Happy Monday, folks! Disappointing news for those of us waiting for the official Movable Type 5 release: It’s been postponed till January 5. In the announcement, Six Apart only says that there are issues to resolve so they’re waiting till after the holidays to release. I believe this is the third official release date we’ve had, let’s hope it’s the last one.
Byrne Reese has announced a new version of the Media Manager plugin. The previous version was broken by a change to Amazon’s API. Rather than patch the problem, Byrne did a major rewrite of the software to take advantage of an existing Amazon API library. As a result, folks upgrading from a previous version will likely need to update their templates. read more
A lot of work to get the dynamic publishing in sync with the static publishing.
Updates to the Professional blog templates
Unbundling of Motion and Action Streams
The Entry/Page “previous” and “next” container tags now account for entries/pages with the same date-time, rather than skipping them.
The item on that list that catches my eye is the “unbundling” of Motion and the Action Streams plugin. This is the first I’ve heard of this. If you download the release candidate you’ll see that, sure enough, the Motion template set and the Action Streams plugin are gone. One has to wonder if this is the end of Motion or if it will be back as a separate plugin. If anybody’s heard more about this, let us know in the comments. read more
Happy Monday, folks! Well, after several rounds of beta testing, the first release candidate of Movable Type 5 is here. Lots of changes since the last beta, including:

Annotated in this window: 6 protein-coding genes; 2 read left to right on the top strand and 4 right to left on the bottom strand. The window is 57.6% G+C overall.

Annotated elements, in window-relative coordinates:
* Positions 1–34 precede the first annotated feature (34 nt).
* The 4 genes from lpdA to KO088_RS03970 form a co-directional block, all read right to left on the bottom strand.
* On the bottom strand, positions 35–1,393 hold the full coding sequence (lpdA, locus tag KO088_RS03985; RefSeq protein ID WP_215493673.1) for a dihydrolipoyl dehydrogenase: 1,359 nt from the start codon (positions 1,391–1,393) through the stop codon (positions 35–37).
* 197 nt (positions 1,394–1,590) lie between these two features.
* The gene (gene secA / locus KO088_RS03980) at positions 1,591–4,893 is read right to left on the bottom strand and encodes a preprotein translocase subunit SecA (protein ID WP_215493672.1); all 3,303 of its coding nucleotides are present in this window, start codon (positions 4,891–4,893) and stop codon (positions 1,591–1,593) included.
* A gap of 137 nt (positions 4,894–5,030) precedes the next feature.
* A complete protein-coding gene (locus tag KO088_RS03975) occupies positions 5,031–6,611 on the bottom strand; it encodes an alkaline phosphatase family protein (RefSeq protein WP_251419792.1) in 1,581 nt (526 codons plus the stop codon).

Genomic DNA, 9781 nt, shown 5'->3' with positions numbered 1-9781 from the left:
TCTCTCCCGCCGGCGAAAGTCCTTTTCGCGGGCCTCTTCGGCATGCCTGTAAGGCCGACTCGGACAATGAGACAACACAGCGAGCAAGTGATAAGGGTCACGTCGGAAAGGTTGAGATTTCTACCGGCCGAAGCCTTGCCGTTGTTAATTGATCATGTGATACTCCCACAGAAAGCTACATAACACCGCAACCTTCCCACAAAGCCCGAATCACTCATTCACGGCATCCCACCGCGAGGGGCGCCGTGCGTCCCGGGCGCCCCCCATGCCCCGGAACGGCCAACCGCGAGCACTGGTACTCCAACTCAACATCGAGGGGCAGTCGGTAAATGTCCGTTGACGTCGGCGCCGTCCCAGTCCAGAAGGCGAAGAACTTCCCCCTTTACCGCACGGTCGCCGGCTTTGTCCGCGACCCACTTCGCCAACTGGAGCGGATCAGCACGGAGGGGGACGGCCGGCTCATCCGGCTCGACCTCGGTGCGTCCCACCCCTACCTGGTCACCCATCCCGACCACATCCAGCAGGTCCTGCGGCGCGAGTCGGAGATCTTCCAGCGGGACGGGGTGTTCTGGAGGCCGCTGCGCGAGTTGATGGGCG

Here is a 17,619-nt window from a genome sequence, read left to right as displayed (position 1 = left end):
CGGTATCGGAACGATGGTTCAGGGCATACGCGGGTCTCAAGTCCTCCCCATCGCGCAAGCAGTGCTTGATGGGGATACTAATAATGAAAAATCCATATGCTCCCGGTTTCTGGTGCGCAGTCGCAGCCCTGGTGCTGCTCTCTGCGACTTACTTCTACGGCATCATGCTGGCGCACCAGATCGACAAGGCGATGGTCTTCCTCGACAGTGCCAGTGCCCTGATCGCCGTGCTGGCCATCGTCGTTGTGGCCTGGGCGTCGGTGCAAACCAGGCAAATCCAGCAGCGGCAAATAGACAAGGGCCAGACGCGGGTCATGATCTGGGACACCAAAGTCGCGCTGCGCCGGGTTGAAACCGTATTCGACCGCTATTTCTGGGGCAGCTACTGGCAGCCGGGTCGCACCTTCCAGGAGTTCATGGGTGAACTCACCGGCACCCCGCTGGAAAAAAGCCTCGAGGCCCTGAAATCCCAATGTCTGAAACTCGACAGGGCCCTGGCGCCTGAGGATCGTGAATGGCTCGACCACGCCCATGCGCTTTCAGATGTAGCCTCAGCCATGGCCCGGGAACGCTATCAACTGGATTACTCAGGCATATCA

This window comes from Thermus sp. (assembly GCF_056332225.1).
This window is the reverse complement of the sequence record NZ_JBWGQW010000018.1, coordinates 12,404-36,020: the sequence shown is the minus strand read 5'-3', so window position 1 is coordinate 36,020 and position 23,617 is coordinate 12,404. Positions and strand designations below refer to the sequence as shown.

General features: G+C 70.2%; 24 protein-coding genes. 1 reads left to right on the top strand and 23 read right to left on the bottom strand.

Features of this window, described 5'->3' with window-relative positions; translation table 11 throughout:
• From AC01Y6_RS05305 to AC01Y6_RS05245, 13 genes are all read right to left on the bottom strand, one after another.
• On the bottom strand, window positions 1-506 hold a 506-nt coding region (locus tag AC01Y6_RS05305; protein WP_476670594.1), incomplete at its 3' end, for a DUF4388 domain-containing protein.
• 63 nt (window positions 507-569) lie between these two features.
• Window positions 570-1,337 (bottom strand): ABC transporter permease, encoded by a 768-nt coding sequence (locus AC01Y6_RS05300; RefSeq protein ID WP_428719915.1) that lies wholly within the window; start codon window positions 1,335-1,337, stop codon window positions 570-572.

New Pico theme.
Fixes for FastCGI bugs.
Lots of improvements for backup and restore.
A ton of bug fixes.
According to the schedule, there should be one more release candidate in mid-November, then a final release of 5.0 during the first week of December.
Besides the app itself, a lot of work is being done on the MT5 documentation. Beau Smith announced that the doc index and a page of recent updates is now available. Here’s hoping they have time to release a lot more documentation before MT5 ships. read more
Happy Monday, folks! Last week, we introduced you to Melody, the new open source fork of Movable Type. In that post, I expressed my uncertainty as to the goals of this project. I also theorized that creating open source versions of commercial MT features was not one of those goals. Here’s exactly what I said:
It’s unclear at this point how this project will differ from the existing open source version of MT. Certainly, a different leadership is going to have different priorities. The Melody folks seem to be bending over backward to show this is not a break from MT, but just a separate development branch. And, similarly, Six Apart has welcomed the new project. So I doubt we’ll see any of the commercial MT features rewritten as open source modules, at least in the near term. It’s more likely we’ll see features that are useful to independent developers (and, consequently, small to medium size businesses) instead of the enterprise-level development that seems to be 6A’s focus.
Happy Monday, folks! The big news this week is the launch of Melody, an open source fork of Movable Type. Several long-time MT developers are contributing to the project, and a 1.0 release is expected this year.
It’s unclear at this point how this project will differ from the existing open source version of MT. Certainly, a different leadership is going to have different priorities. The Melody folks seem to be bending over backward to show this is not a break from MT, but just a separate development branch. And, similarly, Six Apart has welcomed the new project. So I doubt we’ll see any of the commercial MT features rewritten as open source modules, at least in the near term. It’s more likely we’ll see features that are useful to independent developers (and, consequently, small to medium size businesses) instead of the enterprise-level development that seems to be 6A’s focus. read more